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Scand J Infect Dis. 2012 Mar;44(3):201-8. doi: 10.3109/00365548.2011.631937. Epub 2011 Nov 28.

Survival and causes of death among HIV-infected patients starting antiretroviral therapy in north-eastern Vietnam.

Author information

1
Division of Global Health (IHCAR), Department of Public Health Sciences, Karolinska Institutet, Stockholm, Sweden. doduy.cuong@gmail.com

Abstract

BACKGROUND:

There is a lack of knowledge on mortality and causes of death among human immunodeficiency virus (HIV)-infected patients after initiation of antiretroviral therapy (ART) in Vietnam. We investigated the mortality rate, risk factors, causes of death, and impact of enhanced adherence support on survival among 640 Vietnamese treatment-naïve HIV-infected patients receiving ART in a cluster randomized controlled trial.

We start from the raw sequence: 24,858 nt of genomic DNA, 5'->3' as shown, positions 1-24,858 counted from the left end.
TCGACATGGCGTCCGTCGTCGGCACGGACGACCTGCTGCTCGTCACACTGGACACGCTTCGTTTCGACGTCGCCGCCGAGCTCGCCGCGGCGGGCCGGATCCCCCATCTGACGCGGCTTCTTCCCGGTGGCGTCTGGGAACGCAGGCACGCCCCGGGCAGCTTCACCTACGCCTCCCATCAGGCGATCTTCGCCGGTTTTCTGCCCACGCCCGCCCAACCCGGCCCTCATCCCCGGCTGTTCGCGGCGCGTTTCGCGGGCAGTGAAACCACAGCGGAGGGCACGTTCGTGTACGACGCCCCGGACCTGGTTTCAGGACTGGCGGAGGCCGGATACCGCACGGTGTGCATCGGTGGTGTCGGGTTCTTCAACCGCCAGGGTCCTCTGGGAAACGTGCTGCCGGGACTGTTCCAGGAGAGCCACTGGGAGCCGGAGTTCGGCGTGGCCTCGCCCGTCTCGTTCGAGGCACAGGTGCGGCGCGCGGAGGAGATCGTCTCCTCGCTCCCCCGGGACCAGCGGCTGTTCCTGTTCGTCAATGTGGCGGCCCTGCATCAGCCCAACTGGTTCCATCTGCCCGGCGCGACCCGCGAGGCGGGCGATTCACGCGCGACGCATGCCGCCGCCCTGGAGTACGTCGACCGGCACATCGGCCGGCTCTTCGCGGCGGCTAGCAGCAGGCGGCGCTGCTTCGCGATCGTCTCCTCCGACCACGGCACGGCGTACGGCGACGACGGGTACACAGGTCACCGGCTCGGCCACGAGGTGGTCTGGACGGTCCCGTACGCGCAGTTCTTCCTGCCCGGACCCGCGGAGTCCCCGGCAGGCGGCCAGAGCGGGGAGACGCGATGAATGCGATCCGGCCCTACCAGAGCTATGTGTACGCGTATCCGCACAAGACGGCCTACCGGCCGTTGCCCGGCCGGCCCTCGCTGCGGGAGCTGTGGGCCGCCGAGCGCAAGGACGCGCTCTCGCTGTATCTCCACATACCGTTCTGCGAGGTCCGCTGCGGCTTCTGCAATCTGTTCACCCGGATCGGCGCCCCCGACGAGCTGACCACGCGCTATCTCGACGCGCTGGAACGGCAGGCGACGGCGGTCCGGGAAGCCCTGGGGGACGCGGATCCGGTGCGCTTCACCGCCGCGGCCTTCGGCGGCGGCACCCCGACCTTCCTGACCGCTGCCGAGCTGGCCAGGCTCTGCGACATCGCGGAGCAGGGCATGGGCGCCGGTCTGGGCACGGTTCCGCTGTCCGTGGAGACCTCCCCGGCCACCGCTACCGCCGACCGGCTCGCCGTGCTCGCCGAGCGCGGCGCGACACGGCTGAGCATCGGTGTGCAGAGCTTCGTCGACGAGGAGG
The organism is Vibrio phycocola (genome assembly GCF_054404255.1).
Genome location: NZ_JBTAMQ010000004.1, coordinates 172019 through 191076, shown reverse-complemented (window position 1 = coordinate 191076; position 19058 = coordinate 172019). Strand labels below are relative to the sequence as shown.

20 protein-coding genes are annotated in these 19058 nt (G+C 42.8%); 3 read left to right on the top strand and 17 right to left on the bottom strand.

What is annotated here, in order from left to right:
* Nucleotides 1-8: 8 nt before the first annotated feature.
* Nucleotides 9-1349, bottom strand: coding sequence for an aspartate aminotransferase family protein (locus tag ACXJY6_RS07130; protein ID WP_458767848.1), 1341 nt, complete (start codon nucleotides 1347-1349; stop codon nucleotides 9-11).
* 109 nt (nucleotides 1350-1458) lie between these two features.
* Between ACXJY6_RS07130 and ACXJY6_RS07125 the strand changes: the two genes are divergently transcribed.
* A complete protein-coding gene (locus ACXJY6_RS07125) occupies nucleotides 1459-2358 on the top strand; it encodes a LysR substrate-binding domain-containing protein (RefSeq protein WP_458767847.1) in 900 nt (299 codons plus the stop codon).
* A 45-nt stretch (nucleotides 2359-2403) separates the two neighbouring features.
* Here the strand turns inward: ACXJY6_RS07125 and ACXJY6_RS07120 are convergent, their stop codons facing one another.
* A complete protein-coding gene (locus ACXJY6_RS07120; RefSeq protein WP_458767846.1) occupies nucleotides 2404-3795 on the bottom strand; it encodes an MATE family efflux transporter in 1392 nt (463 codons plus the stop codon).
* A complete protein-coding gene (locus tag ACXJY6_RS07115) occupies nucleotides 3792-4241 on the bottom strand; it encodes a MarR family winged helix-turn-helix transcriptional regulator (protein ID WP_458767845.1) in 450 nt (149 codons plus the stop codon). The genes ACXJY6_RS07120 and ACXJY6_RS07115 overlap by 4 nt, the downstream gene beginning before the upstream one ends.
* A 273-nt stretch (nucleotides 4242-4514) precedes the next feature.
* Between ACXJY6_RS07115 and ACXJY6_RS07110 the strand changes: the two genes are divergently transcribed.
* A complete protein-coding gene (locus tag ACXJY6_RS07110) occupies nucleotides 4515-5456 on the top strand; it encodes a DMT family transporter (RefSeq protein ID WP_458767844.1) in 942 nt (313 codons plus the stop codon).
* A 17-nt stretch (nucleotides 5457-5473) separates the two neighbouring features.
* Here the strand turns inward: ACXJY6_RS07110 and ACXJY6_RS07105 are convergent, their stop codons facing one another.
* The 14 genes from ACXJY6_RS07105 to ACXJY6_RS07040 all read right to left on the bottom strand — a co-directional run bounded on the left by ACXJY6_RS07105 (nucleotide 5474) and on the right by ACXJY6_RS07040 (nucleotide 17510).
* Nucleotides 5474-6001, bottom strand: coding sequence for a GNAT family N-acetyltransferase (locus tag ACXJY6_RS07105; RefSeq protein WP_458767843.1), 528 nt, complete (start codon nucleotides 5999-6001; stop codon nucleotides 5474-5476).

METHODS:

Patients in the intervention group received enhanced adherence from peer-supporters. Data were collected through medical records and a verbal autopsy questionnaire. We used Kaplan-Meier analysis to describe the survival trends and the Cox proportional hazard model to identify predictors of acquired immune deficiency syndrome (AIDS)-related deaths.

RESULTS:

After a median follow-up of 15.2 months, there were 60 deaths, 73% of which occurred within 6 months. The mortality rate was 7.4/100 person-y and survival probability was 91% after 1 y. There was no significant difference in mortality rate between the intervention and the control groups. At baseline, the predictive factors for AIDS-related death were age >35 y, clinical stage 3 or 4, body mass index (BMI) <18 kg/m(2), CD4 count <100/μl, haemoglobin level <100 g/l, and plasma viral load >100,000 copies/ml. Tuberculosis (TB) was the most common cause of death (40%).

CONCLUSIONS:

Early deaths occurred after ART, and delay of ART caused a significant decrease in CD4 count and a high mortality. Adherence support had no impact on survival at the early stage of ART. Early ART initiation and intensive follow-up of patients during the first 6 months of ART are therefore necessary to reduce AIDS-related mortality.

TRIAL REGISTRATION:

ClinicalTrials.gov NCT01433601.

PMID:
22122590
DOI:
10.3109/00365548.2011.631937
[Indexed for MEDLINE]

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